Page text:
The Donlon Report: Majority of NY Assembly would oust Cuomo if he doesn’t quit, AP says

Northeast

(NewsNation Now) — A majority of state Assembly members support beginning impeachment proceedings against Gov. Andrew Cuomo if he doesn’t resign over investigative findings that he sexually harassed at least 11 women, according to an Associated Press count Wednesday.

At least 86 of the body’s 150 members have said publicly or told The AP that they favored initiating the process of ousting the third-term Democratic governor if he doesn’t quit. It takes a simple majority to authorize an impeachment trial.

State assemblymen, Democrat Tom Abinanti and Republican Will Barclay tell Joe Donlon they both agree the governor should step down.

“I was one of the first to call for the governor’s resignation when the charges first surfaced several months ago,” Abinanti said. “I think we have seen that he’s been distracted and has not been able to run the state and for the good of the state, the governor should step down.”

“I haven’t heard one person come out and in support, whether Republican or Democrat, or anyone else, saying that he should stay on,” Barclay said.  “If he doesn’t resign, I think obviously, I believe the assembly should move forward. And we ought to start impeachment proceedings, but I hope he sees a light.”

Cuomo denies making any inappropriate sexual advances and insists the findings don’t reflect the facts.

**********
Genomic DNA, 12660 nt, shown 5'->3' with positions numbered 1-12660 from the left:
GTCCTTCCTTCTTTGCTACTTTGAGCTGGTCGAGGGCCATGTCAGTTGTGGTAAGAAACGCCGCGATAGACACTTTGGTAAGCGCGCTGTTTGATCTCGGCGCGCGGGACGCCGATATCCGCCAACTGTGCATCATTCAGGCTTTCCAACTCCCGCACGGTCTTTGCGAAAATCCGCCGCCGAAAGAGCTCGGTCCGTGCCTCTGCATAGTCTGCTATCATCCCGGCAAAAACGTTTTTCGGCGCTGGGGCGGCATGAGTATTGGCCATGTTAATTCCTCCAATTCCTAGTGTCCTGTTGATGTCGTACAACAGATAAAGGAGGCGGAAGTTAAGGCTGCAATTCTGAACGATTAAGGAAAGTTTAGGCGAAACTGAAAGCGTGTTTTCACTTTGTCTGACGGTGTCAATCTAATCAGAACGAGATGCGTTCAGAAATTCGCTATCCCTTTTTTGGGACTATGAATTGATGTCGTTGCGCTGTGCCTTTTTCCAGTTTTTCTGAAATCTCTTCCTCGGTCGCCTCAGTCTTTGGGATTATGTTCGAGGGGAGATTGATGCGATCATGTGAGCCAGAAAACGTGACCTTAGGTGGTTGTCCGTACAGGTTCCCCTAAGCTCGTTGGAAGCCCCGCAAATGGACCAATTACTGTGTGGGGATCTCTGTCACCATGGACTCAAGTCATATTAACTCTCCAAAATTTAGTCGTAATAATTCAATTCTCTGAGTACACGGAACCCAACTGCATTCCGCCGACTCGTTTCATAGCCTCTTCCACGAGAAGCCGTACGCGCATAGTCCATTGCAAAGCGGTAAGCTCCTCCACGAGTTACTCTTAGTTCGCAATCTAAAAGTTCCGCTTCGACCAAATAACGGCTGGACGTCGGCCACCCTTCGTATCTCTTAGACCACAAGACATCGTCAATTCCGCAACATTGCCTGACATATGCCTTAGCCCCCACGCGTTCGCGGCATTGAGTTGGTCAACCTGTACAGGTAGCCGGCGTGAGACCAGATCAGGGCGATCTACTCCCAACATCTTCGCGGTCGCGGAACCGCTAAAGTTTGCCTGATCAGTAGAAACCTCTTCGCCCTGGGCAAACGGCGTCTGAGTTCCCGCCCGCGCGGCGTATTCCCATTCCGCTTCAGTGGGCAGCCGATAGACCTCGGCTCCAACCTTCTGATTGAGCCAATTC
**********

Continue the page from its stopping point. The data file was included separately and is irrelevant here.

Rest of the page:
Abinanti is a member of the Judiciary Committee. He says they are looking into the allegations of sexual misconduct or sexual harassment, the governor’s actions with respect to nursing homes, his alleged abuse of office and whether he avoided any discussion of dangers at the Mario M. Cuomo Bridge. On Monday, they will get a status report from lawyers.

“I don’t know what we’re waiting for,” Barclay said. “Surely there are other issues that the governor is being investigated for. And that’s great, and they can continue on with that investigation. But I think the time is now to start the impeachment proceedings if the governor doesn’t resign forthright.”

“We’ve got to be prepared to present the evidence in trial and be able to win that trial if we decide to impeach,” Abinanti said.

See the full interview in the player above.

The Associated Press contributed to this report.

Latest News

© 1998 - 2021 Nexstar Media Inc. | All Rights Reserved.

Trending on NewsNationNow.com